Re: Kurt Wise on the creation crisis in Christian colleges

From: Peter Ruest <pruest@mysunrise.ch>
Date: Sun Feb 05 2006 - 14:48:42 EST

D. F. Siemens, Jr. wrote:
"I don't think metaphor is the problem. What is needed is an honest translation
of the ancient terms. The /raquia`/ was translated /stereoma/ in LXX (solid) and
/firmamentum/ (support) in the Vulgate. It cannot be understood as atmosphere.
It has water above it and sluice gates to let the water out. The water was still
there when Psalm 148.4 was written. The heavenly bodies were stuck onto the
firmament."

Dave,
I sympathize with your frustration about the YECs' resistance to more reasonable
interpretations. You are probably aware of the fact that I accept an old
creation and a common descent of all species including humans (e.g. P. Rüst,
"Dimensions of the Human Being and of Divine Action", PSCF 57/3 (2005),
191-201). On the other hand, insisting on an extreme "accommodationist"
interpretation of Gen.1 as the only possible interpretation will not help in the
creation crisis in Christian colleges (or other environments susceptible to YEC
influence). Nor will labeling attempts to harmonize the creation story with
science as a "half-way house", as has recently been done on this thread.

The history of translations has shown that translating ancient terms is not
always such an easy matter. It is not appropriate to automatically label
divergent views as "dishonest". It stands to reason that LXX and Vulgata were
influenced by the predominant philosophies of the Graeco-Roman world of those
times. These usually included eight concentric, spherical, transparent shells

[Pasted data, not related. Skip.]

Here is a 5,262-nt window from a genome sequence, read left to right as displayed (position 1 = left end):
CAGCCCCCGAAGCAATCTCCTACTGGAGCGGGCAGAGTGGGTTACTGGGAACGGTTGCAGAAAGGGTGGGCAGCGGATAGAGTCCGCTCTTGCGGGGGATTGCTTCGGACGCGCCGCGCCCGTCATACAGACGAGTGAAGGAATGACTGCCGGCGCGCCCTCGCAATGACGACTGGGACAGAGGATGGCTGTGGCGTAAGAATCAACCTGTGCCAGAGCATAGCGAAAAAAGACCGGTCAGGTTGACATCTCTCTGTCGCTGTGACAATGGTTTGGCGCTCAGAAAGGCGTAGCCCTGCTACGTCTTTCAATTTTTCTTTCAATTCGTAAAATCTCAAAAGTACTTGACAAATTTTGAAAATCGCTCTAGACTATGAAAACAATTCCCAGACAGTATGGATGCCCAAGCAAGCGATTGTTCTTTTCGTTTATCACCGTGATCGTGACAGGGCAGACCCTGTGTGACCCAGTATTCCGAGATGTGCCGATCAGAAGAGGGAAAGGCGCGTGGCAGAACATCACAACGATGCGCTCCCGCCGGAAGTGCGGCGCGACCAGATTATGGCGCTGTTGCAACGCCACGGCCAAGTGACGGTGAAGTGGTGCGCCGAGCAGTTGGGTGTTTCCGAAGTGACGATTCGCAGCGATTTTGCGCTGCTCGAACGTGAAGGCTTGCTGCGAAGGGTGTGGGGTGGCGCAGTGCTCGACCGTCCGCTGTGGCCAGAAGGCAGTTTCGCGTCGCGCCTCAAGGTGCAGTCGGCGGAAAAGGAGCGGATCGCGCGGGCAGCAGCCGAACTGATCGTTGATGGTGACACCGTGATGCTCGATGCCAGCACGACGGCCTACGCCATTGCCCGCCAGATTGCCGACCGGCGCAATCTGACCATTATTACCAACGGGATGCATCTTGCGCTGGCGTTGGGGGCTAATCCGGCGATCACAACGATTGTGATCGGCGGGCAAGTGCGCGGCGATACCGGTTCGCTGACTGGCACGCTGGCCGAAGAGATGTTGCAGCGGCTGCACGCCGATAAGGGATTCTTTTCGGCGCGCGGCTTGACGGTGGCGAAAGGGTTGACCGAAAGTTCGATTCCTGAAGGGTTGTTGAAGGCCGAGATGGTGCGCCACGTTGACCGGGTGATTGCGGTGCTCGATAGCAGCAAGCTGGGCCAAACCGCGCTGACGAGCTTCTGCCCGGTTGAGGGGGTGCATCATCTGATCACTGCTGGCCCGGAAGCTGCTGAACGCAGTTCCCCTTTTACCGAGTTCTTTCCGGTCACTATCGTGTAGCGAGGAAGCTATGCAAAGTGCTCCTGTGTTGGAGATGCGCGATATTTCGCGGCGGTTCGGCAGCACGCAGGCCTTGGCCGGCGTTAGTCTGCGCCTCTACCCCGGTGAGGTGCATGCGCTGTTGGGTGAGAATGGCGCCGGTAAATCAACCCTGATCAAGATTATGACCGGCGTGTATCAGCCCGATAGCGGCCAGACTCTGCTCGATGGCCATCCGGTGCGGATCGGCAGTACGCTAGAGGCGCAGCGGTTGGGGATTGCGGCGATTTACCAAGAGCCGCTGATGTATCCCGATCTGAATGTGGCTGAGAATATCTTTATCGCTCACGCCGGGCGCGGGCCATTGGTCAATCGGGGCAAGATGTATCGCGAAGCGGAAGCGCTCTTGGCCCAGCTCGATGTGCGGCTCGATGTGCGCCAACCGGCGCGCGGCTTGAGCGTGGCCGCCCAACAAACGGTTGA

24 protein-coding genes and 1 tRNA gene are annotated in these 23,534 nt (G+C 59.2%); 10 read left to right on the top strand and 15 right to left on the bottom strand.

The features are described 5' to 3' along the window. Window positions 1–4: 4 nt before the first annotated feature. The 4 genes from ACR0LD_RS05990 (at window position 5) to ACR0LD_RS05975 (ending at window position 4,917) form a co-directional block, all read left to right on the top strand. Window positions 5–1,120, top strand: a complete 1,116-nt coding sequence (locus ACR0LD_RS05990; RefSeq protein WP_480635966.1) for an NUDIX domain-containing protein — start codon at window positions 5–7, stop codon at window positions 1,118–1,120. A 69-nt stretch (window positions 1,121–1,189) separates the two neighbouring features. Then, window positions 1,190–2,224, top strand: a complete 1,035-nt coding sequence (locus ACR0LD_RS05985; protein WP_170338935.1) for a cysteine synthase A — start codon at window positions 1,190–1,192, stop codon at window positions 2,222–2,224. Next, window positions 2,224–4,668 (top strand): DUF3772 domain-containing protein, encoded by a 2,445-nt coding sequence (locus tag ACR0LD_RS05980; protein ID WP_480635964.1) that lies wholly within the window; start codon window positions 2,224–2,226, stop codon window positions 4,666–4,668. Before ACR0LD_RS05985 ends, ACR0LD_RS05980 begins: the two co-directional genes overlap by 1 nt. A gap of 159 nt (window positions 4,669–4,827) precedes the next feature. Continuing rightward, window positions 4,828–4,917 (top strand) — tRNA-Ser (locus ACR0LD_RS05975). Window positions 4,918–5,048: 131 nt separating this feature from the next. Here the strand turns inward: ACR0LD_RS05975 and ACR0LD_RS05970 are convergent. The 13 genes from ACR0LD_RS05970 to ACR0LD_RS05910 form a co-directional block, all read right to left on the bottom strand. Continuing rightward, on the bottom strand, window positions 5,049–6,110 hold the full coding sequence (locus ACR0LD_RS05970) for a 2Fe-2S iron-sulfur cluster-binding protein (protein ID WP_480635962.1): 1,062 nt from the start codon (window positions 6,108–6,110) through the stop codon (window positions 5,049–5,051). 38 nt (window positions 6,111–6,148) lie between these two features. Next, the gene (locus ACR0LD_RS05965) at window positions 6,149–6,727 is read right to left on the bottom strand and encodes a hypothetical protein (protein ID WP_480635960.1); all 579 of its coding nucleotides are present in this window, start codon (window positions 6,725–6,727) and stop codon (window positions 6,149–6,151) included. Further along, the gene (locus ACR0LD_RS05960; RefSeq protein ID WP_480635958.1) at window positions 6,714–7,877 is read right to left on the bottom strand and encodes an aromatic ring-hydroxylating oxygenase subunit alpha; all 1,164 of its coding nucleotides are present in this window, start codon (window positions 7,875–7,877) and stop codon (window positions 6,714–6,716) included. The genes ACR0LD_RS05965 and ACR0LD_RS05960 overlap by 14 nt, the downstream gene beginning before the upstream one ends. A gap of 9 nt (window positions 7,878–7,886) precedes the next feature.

(not just one and not a dome!) revolving around the equally spherical Earth, one
each for moon, sun, 5 planets and the fixed stars. Nothing of this is found in
Genesis 1. The translation of /raqia^/ by /stereoma/ or /firmamentum/ is not
guaranteed to be reliable.

Similarly, claims of finding in Genesis 1 traces of Egyptian and/or Babylonian
mythological "cosmologies" (such as seas below and above a solid celestial dome
over a flat earth) depend on the assumption that the biblical text must be
derivable from what its author(s) could take over from their environment and
culture.

Also, there is the equally questionable assumption that the author clearly
distinguished between theological truth and cosmology etc., the former being
taken from divine inspiration, the latter from what people say (what their
contemporary culture "knew").

Alternatively, it is assumed that the author did nothing of the sort, but just
went ahead and talked/wrote what came to his mind, in the way the concept of
"inspiration" is used in modern secular language. Of course, this is extremely
questionable, if theology is to have any solid basis at all.

It is sometimes claimed that God "inspired" the author by guiding him to
understand some correct theological concepts, but leaving him completely free to
formulate whatever he had understood, in the context of whatever wild and
erroneous worldview was current at the time. This is called God's
"accommodation". I consider this a questionable view. Of course, the prospect of
having to dismiss, in practice, 90% of the Gen.1-11 text as theologically
irrelevant trappings is profoundly disturbing to most Christians believing in
divine inspiration in any orthodox sense.

Such clear distinctions between theological and "worldly" matters don't look
right in view of the holistic perspectives we find throughout the Bible.
Distinctions like "Heaven good - Earth bad", "soul good - body bad" etc. are
pagan Greek, not biblical thinking. God's creation is good in its entirety.
Wherever, whenever, whatever God wanted to communicate to his creatures (and
particularly to us humans!) should presumably be considered to be good. And
whenever a prophet of God was conscious of God talking to/through him, or moving
his thoughts, he presumably wouldn't try to find out what exactly of these
thoughts coming to his mind was truly divine inspiration and what were his own
ideas.

Of course, we would be mistaken to expect God to have "taught" the ancients our
"modern science". But that is quite different from saying that God may have
guided his prophet in such a way that no factual errors crept into his writing,
although he wrote within the thought frames of his time and environment,